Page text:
Tag Archives: userprincipalname

Office 365: Migrating DirSync to new AD domain

Disclaimer
This blog post was written for older versions of Office 365 and Azure AD, and has not been tested in the latest version. Always make sure that you have a valid backup before making any changes to your system.

In a migration scenario you might need to replace the Active Directory domain used to sync your users to Office 365. I will go through the steps you need to change AD domain.

In this scenario I assume that ADFS is not used. If it is, you first have to disable federation. I suggest looking at my previous post where I described how to switch from ADFS to Password Sync.

The steps we have to go through are:

  1. Disable DirSync in old domain
  2. Populate new AD domain with users and attributes
  3. Prepare Office 365 users for new domain
  4. Install DirSync in the new domain.
  5. Verify Sync

First, disabling DirSync is very easy. Just go to the Office 365 admin center and click the Deativate link under users and groups.

dirsync-change-domain-1This will take up to 72 hours. When this process is over all user accounts are managed in the Office 365 portal, and there is no connection to your old domain. This change will not cause any service interruption, all users will be able to use their services as normal.

In the meantime you can uninstall the Azure Active Directory Sync tool on the old DirSync server.

The second step is to populate your new AD domain with all user accounts. It is now important that you copy all information from the old domain, (i.e. phone numbers, titles etc), and for Exchange Online it is especially important that these attributes are copied:

  • userPrincipalName
  • proxyAddresses
  • legacyExchangeDN

UserPrincipalName is your login name to Office 365. I don’t think I have to explain why this attribute is important 🙂 . ProxyAddresses are all your email addresses, both primary and alias. The last attribute, legacyExchangeDN, is used if you previously have migrated from an Exchange on-premises to Office 365. It is used for internal addressing in Exchange. If it is removed you will not be able to reply to old emails, meeting invitations, and your Suggested Contacts will also fail.

I will not go through here how to migrate these attributes here, check out our post on how to sync attributes from cloud identities to active directory.

The third step is where the magic happens. Office 365 uses the ObjectGUID attribute to keep track of the user accounts in in your on-premises Active Directory. It is translated to an ImmutableID in Azure Active Directory. If you rename your users, the ObjectGUID is untouched. Hence the name ImmutableID.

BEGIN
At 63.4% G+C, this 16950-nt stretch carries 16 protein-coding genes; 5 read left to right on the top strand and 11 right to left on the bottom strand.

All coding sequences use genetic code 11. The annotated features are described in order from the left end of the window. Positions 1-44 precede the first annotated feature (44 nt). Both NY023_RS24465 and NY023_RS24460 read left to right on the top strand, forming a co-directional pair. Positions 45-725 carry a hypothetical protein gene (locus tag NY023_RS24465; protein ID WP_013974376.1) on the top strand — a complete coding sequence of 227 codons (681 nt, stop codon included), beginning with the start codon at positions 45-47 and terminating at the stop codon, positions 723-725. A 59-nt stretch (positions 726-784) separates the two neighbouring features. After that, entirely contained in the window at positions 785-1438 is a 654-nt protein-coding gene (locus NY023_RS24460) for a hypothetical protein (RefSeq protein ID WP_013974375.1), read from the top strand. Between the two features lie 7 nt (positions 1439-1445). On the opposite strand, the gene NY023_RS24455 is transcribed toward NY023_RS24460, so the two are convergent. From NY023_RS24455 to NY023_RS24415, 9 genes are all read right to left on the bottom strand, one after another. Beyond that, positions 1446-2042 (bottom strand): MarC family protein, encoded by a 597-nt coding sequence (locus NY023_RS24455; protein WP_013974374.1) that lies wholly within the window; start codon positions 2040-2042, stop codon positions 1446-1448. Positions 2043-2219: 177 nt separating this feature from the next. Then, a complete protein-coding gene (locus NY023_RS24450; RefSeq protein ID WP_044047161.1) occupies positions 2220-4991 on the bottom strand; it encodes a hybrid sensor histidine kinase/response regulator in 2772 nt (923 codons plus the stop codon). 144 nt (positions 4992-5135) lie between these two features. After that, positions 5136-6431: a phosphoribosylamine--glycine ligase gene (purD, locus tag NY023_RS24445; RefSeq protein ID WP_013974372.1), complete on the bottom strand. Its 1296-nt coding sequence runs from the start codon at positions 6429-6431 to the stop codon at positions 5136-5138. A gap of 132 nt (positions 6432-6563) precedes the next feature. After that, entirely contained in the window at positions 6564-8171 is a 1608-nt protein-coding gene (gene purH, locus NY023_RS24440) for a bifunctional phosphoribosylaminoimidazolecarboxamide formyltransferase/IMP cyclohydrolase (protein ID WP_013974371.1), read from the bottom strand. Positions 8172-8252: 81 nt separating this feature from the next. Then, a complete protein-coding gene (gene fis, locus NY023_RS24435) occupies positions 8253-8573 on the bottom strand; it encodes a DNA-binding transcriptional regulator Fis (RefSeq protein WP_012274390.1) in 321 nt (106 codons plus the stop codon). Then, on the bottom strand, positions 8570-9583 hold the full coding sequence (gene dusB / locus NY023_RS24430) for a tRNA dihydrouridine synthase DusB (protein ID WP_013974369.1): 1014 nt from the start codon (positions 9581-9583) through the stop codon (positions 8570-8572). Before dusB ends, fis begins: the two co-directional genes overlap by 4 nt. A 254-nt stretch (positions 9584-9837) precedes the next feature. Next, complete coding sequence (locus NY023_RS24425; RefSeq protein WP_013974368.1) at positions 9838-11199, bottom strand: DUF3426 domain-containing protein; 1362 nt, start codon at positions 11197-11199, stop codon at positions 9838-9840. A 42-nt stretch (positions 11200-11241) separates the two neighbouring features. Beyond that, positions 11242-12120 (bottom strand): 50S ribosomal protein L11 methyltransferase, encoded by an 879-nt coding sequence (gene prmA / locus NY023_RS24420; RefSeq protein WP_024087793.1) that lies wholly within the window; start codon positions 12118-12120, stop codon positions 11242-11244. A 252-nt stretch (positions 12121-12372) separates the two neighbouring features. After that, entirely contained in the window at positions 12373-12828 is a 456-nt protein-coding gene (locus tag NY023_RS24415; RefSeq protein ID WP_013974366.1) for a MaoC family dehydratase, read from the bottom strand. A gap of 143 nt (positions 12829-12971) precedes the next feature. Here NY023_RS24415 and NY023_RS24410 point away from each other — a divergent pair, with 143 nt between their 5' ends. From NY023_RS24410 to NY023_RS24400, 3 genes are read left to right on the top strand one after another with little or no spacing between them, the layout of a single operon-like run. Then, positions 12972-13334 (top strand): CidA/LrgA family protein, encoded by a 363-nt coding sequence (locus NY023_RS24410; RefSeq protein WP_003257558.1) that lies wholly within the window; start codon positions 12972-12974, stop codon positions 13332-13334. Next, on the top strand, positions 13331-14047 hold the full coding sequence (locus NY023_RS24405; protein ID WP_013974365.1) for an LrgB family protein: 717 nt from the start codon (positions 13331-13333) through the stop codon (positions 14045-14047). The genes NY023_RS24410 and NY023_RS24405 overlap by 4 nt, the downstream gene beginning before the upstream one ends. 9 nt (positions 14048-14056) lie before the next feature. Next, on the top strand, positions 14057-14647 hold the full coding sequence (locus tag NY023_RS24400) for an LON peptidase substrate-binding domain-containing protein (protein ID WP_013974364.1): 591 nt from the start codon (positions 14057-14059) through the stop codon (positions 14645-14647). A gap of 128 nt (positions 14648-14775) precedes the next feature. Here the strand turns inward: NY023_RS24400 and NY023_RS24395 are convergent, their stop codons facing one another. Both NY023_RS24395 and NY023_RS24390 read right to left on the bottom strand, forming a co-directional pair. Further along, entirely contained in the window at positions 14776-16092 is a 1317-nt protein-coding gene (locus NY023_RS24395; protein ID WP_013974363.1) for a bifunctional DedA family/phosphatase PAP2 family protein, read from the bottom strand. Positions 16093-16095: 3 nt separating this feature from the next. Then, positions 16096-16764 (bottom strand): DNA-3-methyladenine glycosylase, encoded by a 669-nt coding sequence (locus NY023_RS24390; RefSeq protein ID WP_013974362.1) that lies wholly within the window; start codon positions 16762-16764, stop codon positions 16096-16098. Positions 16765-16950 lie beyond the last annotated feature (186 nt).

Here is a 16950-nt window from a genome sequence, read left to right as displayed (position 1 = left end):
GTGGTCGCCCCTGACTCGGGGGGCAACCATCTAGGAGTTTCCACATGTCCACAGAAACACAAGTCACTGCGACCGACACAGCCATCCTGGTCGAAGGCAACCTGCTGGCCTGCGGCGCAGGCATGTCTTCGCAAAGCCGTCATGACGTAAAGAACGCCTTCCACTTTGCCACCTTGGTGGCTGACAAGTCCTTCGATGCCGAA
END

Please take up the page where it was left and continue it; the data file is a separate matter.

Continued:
dirsync-change-domain-2The problem is that when you move to a new domain, all ObjectGUIDs are changed, and we need to generate a new ImmutableID.

Office 365 generates these IDs for us, we just have to clear the attribute on all users in Office 365. This is easily done with PowerShell:

Set-MsolUser -UserPrincipalName "aaron.beverly@365lab.net" -ImmutableId "$null"

The next step is to activate DirSync in the Office 365 portal again, and then reinstall the Azure Active Directory Sync tool on a server in the new domain. I strongly recommend using a new server for this step. Re-using the old server (after joining it to the new domain) might break your sync.

After the installation a full sync is done. The Sync tool will identify and match the users in Office 365 and Active Directory by the primary email address. If a match is found a new ImmutableID is created and written to Azure Active Directory.

Finally, after the initial sync is done we can look in Synchronization Service Manager to check that all users were matched and that we don’t have any sync errors.

/ Andreas

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Office 365 PowerShell Tip – Keeping EmailAddress and UPN in Sync

UPN’s are a nice way for our users to remember their usernames.  A UPN essentially has the same format as an email address.  Rather than having users login to their workstations or intranet resources as CLOUD\Username, they can login as user.lastname@cloud.com which can be the same as their email address.

Problem
When moving to Office 365 and are using DirSync with or without ADFS, your users need to have a UPN with a public routable domain in it. The easiest and most logical way to do that for your users sake is to keep UPN and primary email address the same.

Solution(s)
There are of course a lot of different solutions out there for achieveing the above, many of them include PowerShell and csv-files. My solution is based on PowerShell and are utilizing either Exchange Powershell cmdlets or Active Directory cmdlets.

Solution 1 (Exchange 2007 and above)